Snow Daze: Pay Attention To City Snow-Plowing Schedules To Avoid Being Towed

If you've just moved to a city that has frequent and abundant winter snowstorms from an area that doesn't get that much of the white stuff at all, be aware that many cities have strict snow-removal laws that could get your car towed if you aren't careful.

Towing companies often work 24 hours a day and can come out in a moment's notice if the city needs your car removed now. Snow plows need to access the entire street, so if you have no off-street parking and leave your car in an area that's due to be plowed, you will end up having to pay to get your car back from a towing company. Laws and options will vary from city to city, but here's a general look at what you have to do to keep your car from getting towed.

Call The Towing Service Yourself

If your car is having trouble and isn't fully operational, call a towing service, such as Standish Towing & Recovery Ltd, to have it moved to a mechanic's lot immediately. Use a 24-hour emergency towing service; they'll be familiar with the repair shops in town that allow cars to be dropped off overnight. Don't leave your car on the street, thinking it's going to be towed anyway -- you'll get fined by the city in that case. If you tow it, you won't have to worry about impound lots or steep penalties.

Get the Schedule

Some cities plow on a regular basis, while others plow only as needed, announcing the days and times only a short time beforehand. Find out what your city does and how to be notified of the days and times. The evening before the plowing -- it often occurs overnight -- park your car somewhere else when you get home from work or school. Don't park and think you'll move the car later -- you might be too tired.

If the city has a regular plowing schedule, find out if plowing ever happens outside that schedule, such as after a blizzard. You need to find out if there's a way to predict when the city is going to attempt plowing again.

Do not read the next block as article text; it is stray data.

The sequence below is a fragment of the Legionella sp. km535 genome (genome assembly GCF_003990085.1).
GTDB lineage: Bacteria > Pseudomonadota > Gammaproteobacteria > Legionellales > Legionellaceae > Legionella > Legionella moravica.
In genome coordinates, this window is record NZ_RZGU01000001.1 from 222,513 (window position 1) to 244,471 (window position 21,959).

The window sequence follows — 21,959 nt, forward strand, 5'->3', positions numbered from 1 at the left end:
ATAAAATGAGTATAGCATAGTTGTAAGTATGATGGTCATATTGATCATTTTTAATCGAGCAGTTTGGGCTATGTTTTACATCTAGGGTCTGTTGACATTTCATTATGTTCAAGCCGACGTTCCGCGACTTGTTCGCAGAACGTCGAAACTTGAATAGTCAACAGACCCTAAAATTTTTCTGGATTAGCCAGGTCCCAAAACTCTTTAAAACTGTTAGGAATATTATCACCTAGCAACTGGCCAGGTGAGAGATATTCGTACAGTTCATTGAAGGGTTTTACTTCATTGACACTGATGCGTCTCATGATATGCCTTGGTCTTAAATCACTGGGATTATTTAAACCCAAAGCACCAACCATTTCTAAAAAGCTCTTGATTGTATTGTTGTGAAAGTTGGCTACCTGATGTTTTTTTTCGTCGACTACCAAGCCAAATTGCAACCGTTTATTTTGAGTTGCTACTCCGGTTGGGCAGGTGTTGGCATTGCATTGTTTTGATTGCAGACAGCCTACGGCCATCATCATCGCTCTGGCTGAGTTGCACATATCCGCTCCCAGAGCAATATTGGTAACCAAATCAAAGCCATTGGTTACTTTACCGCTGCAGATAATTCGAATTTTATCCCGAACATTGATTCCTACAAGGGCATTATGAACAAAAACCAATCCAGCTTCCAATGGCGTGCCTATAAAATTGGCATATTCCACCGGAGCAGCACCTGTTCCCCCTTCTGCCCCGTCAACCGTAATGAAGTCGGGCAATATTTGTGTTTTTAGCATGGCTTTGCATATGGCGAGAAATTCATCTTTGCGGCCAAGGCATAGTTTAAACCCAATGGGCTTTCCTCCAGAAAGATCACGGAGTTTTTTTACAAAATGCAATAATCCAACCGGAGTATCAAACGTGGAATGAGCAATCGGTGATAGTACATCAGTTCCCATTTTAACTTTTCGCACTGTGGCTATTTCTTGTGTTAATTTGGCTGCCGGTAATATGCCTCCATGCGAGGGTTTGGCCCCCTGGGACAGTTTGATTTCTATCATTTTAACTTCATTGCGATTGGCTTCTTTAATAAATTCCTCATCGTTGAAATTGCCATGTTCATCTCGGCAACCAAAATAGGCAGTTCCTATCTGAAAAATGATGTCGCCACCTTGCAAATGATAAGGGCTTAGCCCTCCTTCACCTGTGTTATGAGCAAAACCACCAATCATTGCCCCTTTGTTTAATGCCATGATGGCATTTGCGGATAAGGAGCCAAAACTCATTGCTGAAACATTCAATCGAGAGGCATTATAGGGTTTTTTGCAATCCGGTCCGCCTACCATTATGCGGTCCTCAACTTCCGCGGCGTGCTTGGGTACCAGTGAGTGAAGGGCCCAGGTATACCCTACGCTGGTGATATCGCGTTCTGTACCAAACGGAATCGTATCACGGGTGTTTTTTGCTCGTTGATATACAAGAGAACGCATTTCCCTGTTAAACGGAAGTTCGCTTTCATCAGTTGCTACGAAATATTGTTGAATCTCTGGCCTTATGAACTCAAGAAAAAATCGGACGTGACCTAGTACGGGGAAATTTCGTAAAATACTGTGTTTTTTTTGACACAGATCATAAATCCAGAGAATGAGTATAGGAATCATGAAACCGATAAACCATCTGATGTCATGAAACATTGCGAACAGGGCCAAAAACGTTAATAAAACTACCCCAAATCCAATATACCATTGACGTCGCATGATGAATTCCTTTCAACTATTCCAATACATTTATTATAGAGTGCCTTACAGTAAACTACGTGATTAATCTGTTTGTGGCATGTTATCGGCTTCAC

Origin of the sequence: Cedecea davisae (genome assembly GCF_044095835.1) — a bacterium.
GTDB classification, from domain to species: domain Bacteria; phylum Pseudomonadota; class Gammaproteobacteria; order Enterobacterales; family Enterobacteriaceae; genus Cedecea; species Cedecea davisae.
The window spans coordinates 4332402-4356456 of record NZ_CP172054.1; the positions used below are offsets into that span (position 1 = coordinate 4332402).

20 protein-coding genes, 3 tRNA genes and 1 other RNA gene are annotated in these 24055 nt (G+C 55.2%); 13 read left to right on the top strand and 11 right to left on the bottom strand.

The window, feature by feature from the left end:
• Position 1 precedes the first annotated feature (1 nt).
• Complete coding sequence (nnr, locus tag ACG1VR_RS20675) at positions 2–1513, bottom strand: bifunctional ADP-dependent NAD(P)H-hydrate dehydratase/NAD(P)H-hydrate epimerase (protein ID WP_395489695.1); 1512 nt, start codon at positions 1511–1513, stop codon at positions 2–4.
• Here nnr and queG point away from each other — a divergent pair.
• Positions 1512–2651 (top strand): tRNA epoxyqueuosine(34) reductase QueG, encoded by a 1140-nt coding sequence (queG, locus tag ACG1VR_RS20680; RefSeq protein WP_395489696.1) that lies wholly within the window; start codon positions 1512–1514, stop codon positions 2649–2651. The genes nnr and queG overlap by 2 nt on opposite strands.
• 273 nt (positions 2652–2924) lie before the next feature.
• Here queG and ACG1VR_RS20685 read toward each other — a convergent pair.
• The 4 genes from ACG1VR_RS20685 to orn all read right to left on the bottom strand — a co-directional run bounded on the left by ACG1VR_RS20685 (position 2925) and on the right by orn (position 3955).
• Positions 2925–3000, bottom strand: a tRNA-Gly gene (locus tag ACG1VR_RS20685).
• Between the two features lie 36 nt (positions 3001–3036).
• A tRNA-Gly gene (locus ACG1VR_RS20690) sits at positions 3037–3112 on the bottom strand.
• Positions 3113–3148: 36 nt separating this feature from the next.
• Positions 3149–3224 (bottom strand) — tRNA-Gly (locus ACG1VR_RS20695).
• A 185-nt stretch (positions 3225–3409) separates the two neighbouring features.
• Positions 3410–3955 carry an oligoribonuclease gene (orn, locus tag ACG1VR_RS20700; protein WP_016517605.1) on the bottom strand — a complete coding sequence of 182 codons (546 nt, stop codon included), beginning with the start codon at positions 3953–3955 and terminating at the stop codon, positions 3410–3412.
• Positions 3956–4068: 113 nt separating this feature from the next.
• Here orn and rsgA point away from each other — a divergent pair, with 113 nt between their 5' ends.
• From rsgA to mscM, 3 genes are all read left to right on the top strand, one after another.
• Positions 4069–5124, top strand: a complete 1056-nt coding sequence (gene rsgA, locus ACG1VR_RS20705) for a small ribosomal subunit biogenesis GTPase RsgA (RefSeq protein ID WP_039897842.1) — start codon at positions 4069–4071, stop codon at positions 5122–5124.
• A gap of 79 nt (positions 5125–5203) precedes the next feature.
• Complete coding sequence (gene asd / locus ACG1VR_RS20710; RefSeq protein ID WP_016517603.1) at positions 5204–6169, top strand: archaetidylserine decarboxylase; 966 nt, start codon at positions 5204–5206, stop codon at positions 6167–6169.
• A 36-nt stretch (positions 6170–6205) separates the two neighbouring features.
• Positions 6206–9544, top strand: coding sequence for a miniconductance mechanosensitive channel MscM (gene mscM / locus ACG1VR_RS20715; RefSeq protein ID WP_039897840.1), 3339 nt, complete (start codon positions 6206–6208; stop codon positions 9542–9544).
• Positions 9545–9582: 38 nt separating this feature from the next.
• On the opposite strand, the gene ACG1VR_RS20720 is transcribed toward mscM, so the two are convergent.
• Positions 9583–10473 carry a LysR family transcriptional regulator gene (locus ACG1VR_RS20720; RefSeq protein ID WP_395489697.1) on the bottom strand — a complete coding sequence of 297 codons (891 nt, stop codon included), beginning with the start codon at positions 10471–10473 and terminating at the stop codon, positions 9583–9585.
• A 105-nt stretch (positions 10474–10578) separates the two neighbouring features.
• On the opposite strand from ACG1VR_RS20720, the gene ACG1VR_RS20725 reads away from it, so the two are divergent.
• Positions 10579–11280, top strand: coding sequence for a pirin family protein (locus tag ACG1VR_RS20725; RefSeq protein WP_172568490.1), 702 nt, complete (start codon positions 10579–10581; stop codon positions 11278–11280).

Don't leave your car on the street and feign ignorance. The snow can build up around your car, so after the plow goes by, there's a huge pile of snow where your car is. Plus, some streets are so narrow that the plow can't get through if cars are parked on the sides. If the city has to plow, it will tow your car and any others that are in the way.

Find a Place to Go

Whether your apartment complex just doesn't have enough spots, or you live in a house with so many people that you can't all park in the driveway, you need to find somewhere to plant you car during plowing. Some cities open up public lots for free (instead of charging like they usually do). If your city does this, it should have a list of lots that you can consult. Get a copy and keep it in the glove compartment.

You could also see if nearby apartment complexes have extra visitor spots that you could use. Do this only with the complex's permission; you might need to get a permit from them for overnight parking. Note that if a complex has only one or two visitor spots, it probably won't let you park there. Look for big complexes that have rows of open parking.

If you need more information on towing due to snow plowing, contact the city office in charge of plowing, and also towing companies. They'll be able to fill you in regarding how to work with the system and keep your car out of the impound lot.


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